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Final Report Summary - BIOADSORB (Biomass-derived Microporous Carbon Adsorbents for CO2 Capture and Storage)

Final report for ‘BIOADSORB - Biomass derived microporous carbon adsorbents for CO2 capture and storage'

The project BIOADSORB started in September 2014. The main objective was to discover new carbon materials and investigate their fundamental insights in relation to capture and storage of CO2. BIOADSORB involved multiple work packages such as i) molecular design of materials for CO2 capture; ii) provide fundamental understandings and new insights at atomic resolution; iii) provide new materials produced using green and eco-friendly methods to obtain high surface area functionalized carbons; iv) studies that expose the limitations and the capacity of these materials for CO2 capture.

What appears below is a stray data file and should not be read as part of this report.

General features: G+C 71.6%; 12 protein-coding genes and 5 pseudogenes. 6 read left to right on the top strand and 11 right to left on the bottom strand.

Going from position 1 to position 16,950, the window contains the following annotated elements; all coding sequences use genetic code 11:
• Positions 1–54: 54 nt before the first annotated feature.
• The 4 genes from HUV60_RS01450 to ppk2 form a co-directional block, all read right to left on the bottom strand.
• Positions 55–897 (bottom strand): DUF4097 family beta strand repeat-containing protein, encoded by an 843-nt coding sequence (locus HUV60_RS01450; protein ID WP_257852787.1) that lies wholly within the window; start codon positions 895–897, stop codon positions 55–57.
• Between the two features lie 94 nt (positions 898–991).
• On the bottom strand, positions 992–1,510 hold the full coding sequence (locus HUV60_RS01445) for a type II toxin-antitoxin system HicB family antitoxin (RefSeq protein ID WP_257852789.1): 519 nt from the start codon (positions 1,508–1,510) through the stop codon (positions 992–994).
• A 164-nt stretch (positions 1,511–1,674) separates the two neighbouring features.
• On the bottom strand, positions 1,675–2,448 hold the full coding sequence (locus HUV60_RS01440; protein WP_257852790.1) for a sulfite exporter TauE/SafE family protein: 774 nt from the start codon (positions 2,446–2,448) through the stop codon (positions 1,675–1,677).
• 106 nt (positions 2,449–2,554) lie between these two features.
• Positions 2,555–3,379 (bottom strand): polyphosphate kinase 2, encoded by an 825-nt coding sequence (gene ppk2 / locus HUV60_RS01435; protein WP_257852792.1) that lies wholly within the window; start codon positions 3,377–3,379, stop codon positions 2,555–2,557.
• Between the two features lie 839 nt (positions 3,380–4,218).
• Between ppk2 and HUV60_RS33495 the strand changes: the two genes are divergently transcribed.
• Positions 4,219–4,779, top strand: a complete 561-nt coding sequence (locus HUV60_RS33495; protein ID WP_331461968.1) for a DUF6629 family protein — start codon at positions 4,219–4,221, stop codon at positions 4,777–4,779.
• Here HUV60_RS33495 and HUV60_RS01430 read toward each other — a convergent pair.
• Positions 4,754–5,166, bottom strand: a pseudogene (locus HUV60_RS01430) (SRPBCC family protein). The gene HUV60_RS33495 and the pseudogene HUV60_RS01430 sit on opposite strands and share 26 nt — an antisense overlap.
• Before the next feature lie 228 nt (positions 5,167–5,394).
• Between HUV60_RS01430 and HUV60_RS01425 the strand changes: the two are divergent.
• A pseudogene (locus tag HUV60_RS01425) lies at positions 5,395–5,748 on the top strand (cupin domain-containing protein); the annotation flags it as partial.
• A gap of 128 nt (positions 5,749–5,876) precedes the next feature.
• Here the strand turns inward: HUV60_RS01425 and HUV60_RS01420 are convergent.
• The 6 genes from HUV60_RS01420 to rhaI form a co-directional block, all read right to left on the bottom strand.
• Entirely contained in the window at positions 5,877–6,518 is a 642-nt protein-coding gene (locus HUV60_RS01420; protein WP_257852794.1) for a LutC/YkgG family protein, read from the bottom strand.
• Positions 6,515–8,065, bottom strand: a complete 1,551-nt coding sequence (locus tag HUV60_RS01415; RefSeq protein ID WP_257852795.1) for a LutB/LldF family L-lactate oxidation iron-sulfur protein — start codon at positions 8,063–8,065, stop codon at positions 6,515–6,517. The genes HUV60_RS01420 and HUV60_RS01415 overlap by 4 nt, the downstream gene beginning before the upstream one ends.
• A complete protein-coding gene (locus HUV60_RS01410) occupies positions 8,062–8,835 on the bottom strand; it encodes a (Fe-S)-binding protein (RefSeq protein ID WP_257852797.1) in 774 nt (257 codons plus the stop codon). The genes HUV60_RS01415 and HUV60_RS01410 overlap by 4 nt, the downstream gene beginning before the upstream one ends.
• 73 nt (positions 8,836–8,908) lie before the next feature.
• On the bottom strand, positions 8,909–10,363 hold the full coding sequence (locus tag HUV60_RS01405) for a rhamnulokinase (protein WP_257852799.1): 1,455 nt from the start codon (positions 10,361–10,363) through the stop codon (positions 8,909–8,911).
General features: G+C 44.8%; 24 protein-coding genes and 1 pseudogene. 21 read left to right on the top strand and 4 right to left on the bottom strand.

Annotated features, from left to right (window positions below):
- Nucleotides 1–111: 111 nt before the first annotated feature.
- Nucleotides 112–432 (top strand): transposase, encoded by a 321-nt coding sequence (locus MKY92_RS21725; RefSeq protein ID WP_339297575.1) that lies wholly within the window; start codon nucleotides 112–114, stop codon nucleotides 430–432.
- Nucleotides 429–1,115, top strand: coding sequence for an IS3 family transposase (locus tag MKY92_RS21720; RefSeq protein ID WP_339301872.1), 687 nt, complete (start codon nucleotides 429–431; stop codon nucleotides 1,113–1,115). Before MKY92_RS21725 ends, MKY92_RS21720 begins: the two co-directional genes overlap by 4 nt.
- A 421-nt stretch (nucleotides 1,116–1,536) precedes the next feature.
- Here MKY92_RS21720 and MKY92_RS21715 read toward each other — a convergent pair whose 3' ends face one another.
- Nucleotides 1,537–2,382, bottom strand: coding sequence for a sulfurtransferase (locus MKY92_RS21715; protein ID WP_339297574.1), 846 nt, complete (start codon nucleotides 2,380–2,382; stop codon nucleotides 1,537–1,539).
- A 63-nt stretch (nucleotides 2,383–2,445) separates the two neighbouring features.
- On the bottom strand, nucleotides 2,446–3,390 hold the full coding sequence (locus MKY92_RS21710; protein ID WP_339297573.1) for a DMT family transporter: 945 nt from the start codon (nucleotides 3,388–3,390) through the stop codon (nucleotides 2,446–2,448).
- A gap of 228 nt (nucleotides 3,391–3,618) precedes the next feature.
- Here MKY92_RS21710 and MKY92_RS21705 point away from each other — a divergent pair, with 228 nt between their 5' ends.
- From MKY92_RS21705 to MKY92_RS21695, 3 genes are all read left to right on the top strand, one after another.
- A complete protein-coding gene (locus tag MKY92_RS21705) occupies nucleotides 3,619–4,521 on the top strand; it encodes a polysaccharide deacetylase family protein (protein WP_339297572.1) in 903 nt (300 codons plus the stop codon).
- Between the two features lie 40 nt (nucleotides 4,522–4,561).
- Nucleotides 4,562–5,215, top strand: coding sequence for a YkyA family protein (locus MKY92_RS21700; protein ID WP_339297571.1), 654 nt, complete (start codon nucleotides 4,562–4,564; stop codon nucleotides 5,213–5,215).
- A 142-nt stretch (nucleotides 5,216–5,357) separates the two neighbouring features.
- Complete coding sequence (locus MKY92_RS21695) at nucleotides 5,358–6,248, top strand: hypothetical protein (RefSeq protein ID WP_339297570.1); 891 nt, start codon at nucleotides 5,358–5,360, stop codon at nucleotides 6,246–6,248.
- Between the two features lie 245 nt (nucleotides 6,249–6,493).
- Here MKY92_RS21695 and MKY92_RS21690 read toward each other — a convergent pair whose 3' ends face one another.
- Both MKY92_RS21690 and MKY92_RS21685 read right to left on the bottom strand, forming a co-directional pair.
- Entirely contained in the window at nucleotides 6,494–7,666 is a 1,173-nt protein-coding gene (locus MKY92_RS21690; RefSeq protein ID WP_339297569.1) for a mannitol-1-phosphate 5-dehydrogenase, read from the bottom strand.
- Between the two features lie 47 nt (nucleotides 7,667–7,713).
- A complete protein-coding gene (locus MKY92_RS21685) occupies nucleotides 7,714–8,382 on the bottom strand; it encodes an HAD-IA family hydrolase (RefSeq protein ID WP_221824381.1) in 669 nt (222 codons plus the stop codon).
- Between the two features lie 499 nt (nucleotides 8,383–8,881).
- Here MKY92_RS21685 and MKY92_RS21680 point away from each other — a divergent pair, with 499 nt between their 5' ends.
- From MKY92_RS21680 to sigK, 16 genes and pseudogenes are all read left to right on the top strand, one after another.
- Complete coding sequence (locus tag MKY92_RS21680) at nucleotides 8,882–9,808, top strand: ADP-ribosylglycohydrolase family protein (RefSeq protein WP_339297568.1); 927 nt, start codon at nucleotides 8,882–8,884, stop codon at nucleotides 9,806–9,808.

All of these work pacakges and associated tasks were achieved strategically based on laboratory experiments and in-silico experiments and executed in a timely manner.

On the experimental side, we have successfully discovered a new synthetic technique called ‘Salt templating with pore padding’ or STPP. STPP can produce high surface area carbons using environmentally friendly and cheap salts from waste biomass with the desired level (concentration of N) and type of N (graphitic N, pyridinic N or oxides of N) functionalities on the carbon surface. We tested the STPP carbons for the capture of CO2 and for the first time we exposed the need for mesoporosity in order to improve the CO2/N2 selectivity during the separation of these fluids from their bulk fluid mixtures.